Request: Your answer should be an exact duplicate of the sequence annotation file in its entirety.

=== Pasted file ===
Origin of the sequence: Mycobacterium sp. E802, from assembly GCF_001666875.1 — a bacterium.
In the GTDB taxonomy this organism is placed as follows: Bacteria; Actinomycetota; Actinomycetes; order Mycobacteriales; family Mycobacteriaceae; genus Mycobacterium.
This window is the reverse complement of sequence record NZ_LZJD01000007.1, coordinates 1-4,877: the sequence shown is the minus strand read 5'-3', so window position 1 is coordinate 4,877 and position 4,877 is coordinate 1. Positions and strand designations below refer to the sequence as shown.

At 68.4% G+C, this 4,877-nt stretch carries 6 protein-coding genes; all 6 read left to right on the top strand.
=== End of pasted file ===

Origin of the sequence: Mycobacterium sp. E802, from assembly GCF_001666875.1 — a bacterium.
In the GTDB taxonomy this organism is placed as follows: Bacteria; Actinomycetota; Actinomycetes; order Mycobacteriales; family Mycobacteriaceae; genus Mycobacterium.
This window is the reverse complement of sequence record NZ_LZJD01000007.1, coordinates 1-4,877: the sequence shown is the minus strand read 5'-3', so window position 1 is coordinate 4,877 and position 4,877 is coordinate 1. Positions and strand designations below refer to the sequence as shown.

At 68.4% G+C, this 4,877-nt stretch carries 6 protein-coding genes; all 6 read left to right on the top strand.